Can an ESL person be a SLP?

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SpeechPsychology in Montclair, New Jersey

81 months ago


I have been thinking about going to grads school for speech language pathology for about 2 years now, and I recently got a BA in psychology with a 4.0 GPA. I came to the US 8 years ago, and though I speak English relatively fluently, I sometimes question whether I would qualify to be a good SLP (because of my slight accent and my sometimes ungrammatical sentences). I don't have a speech problem, but I do think it takes more effort for me to communicate smoothly than the average native speaker of English. Though a lot of people have thought that I was born and raised here in the US, because they couldn't detect any accent.

I know one is not require to speak perfectly as a SLP, after all, a SLP's job isn't to help someone communicate perfectly. But I'd still like some feedback.

I think this profession really suits my personality, but I would like see what SLP think? Do you know anybody who's in the same situation as me? How do they deal with it? Did they have problem getting into grads school? Thanks!

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slpgrad in Dekalb, Illinois

80 months ago

Hey there! I just graduated with my masters in SLP. With a 4.0 GPA and BA in psychology, I think you would look like a good candidate for grad school admissions but you should know that you will probably have to do about a year of post-bacc work (such as speech science and phonology classes). I believe you will also be required to take the TOEFL (Test of English as a Foreign Language) to demonstrate proficiency.

I did have one ESL classmate (Polish) who got into grad school just fine. None of my professors ever told him the ESL aspect would be a problem. I think as long as your spoken and written communication is proficient for academic standards, you're in especially good shape. Bilingual SLPs are a hot commodity. Do you understand the underlying English grammatical structure well enough to target specific areas? I assume it's different for every program, but one requirement for an undergraduate degree at my school was to take an intense course on English grammar and syntax. You could look into doing that if you're feeling uncertain.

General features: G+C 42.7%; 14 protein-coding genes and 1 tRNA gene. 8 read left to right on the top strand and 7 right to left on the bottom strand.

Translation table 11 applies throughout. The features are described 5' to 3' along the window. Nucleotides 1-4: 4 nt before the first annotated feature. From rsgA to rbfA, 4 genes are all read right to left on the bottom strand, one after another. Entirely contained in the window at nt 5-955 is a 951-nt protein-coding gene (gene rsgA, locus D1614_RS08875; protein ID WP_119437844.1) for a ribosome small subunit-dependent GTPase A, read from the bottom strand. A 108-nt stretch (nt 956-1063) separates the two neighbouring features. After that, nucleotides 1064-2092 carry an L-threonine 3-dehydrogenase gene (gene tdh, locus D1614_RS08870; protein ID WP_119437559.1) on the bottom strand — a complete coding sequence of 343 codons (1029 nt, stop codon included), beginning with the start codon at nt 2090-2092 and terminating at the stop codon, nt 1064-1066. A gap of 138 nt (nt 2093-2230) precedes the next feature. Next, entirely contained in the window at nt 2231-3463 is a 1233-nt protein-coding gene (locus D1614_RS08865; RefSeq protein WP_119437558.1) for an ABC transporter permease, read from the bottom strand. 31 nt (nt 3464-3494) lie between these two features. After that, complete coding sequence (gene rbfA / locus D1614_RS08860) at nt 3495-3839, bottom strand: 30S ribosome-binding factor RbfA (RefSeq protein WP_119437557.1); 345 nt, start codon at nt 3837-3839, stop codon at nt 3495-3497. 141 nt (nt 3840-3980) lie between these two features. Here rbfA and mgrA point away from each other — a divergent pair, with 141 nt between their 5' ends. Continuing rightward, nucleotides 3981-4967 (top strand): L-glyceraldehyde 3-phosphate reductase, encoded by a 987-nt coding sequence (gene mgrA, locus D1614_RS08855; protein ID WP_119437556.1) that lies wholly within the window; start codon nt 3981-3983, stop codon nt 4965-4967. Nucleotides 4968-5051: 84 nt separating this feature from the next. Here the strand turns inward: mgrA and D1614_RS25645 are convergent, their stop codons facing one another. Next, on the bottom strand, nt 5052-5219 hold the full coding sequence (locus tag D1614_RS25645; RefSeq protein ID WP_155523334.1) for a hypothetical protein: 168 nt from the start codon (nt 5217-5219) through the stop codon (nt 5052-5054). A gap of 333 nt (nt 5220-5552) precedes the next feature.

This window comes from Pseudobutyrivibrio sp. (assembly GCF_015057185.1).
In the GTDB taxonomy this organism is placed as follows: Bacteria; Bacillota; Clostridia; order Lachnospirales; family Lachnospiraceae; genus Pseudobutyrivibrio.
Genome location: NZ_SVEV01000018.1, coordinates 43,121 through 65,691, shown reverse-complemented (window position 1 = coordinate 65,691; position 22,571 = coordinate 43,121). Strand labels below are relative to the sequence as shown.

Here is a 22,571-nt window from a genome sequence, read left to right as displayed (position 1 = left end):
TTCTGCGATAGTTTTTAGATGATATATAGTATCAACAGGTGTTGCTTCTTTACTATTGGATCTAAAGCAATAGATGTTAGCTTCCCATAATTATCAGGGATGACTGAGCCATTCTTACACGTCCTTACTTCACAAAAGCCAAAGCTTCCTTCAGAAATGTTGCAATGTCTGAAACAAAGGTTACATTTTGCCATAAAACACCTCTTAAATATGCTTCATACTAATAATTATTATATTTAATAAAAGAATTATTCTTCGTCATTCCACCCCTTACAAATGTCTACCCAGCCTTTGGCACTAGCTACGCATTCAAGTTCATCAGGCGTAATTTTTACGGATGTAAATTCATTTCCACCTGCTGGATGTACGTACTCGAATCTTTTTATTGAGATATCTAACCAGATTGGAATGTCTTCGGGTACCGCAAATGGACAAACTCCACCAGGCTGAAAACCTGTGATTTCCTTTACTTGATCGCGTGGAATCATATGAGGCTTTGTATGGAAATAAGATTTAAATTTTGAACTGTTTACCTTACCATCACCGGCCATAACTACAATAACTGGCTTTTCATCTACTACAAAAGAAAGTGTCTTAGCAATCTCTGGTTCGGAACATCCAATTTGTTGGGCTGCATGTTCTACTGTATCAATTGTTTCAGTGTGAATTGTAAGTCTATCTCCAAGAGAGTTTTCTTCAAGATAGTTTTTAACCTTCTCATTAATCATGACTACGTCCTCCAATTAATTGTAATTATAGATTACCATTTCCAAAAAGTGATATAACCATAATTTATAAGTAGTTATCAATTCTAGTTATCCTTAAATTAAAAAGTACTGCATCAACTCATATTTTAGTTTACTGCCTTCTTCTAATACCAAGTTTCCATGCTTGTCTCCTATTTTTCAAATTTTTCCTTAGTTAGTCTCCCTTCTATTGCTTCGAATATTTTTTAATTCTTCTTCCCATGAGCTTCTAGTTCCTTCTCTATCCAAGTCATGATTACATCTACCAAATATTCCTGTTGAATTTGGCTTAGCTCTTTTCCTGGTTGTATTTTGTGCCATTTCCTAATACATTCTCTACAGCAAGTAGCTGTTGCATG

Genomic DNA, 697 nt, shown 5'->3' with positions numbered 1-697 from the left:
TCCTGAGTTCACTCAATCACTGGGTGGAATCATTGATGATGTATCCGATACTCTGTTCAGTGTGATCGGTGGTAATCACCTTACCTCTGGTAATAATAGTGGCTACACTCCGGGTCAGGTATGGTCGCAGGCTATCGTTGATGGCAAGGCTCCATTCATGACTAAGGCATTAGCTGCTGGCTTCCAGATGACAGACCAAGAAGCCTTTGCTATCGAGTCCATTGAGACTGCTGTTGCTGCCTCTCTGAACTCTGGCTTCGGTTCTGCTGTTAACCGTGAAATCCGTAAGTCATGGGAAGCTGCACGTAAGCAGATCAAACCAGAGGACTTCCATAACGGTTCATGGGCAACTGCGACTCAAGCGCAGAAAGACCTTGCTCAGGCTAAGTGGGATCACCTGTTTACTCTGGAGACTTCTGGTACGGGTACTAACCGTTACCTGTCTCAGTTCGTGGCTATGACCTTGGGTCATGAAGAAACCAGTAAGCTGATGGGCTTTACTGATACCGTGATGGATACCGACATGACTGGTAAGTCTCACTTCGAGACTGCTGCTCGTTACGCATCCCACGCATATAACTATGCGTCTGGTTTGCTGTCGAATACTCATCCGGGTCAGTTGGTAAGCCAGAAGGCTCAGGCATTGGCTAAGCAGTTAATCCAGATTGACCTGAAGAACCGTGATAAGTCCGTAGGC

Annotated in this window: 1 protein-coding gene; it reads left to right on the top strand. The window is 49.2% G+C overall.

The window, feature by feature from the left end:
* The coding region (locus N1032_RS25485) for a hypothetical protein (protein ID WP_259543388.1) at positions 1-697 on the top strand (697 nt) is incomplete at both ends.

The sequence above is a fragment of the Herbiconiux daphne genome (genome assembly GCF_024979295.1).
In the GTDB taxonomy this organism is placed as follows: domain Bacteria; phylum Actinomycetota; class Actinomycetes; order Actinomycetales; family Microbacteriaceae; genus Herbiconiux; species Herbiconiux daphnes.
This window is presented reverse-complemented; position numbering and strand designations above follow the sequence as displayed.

My other suggestion would be to make your recent acquisition of English a positive: you could provide a different kind of perspective when it comes to targeting English language and phonemes compared to native speakers. Being a native speaker myself, I've never had to put thought into the way sounds are produced; you obviously have if you don't have a very detectable accent. That, in my opinion, is something unique you could offer to your patients/students.

I hope that was helpful. Good luck to you! :)

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